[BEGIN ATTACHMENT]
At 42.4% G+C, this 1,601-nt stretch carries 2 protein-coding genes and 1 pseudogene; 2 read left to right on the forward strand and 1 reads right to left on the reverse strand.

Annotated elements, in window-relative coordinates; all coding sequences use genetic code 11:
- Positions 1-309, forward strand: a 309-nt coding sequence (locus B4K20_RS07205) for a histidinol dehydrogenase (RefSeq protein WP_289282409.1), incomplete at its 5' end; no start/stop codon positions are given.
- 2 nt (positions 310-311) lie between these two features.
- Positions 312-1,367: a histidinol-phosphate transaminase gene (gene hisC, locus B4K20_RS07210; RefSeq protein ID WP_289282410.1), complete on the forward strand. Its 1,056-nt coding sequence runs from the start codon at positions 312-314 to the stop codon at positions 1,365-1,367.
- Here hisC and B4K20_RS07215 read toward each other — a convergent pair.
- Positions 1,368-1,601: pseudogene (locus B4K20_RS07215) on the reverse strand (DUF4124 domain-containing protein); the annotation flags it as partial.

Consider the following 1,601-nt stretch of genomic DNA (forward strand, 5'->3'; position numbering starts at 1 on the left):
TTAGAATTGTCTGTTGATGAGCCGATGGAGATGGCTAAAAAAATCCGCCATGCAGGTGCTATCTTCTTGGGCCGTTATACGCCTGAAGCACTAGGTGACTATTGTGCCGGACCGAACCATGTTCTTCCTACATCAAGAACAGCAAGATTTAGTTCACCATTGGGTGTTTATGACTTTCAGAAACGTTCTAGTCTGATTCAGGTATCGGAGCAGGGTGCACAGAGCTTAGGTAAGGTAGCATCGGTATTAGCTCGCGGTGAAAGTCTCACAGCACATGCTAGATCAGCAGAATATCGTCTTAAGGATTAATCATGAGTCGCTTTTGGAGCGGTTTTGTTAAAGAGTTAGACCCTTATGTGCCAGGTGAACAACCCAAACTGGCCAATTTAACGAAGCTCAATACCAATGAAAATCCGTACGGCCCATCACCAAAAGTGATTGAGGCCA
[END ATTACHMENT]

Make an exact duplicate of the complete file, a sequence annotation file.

At 42.4% G+C, this 1,601-nt stretch carries 2 protein-coding genes and 1 pseudogene; 2 read left to right on the forward strand and 1 reads right to left on the reverse strand.

Annotated elements, in window-relative coordinates; all coding sequences use genetic code 11:
- Positions 1-309, forward strand: a 309-nt coding sequence (locus B4K20_RS07205) for a histidinol dehydrogenase (RefSeq protein WP_289282409.1), incomplete at its 5' end; no start/stop codon positions are given.
- 2 nt (positions 310-311) lie between these two features.
- Positions 312-1,367: a histidinol-phosphate transaminase gene (gene hisC, locus B4K20_RS07210; RefSeq protein ID WP_289282410.1), complete on the forward strand. Its 1,056-nt coding sequence runs from the start codon at positions 312-314 to the stop codon at positions 1,365-1,367.
- Here hisC and B4K20_RS07215 read toward each other — a convergent pair.
- Positions 1,368-1,601: pseudogene (locus B4K20_RS07215) on the reverse strand (DUF4124 domain-containing protein); the annotation flags it as partial.

Consider the following 1,601-nt stretch of genomic DNA (forward strand, 5'->3'; position numbering starts at 1 on the left):
TTAGAATTGTCTGTTGATGAGCCGATGGAGATGGCTAAAAAAATCCGCCATGCAGGTGCTATCTTCTTGGGCCGTTATACGCCTGAAGCACTAGGTGACTATTGTGCCGGACCGAACCATGTTCTTCCTACATCAAGAACAGCAAGATTTAGTTCACCATTGGGTGTTTATGACTTTCAGAAACGTTCTAGTCTGATTCAGGTATCGGAGCAGGGTGCACAGAGCTTAGGTAAGGTAGCATCGGTATTAGCTCGCGGTGAAAGTCTCACAGCACATGCTAGATCAGCAGAATATCGTCTTAAGGATTAATCATGAGTCGCTTTTGGAGCGGTTTTGTTAAAGAGTTAGACCCTTATGTGCCAGGTGAACAACCCAAACTGGCCAATTTAACGAAGCTCAATACCAATGAAAATCCGTACGGCCCATCACCAAAAGTGATTGAGGCCA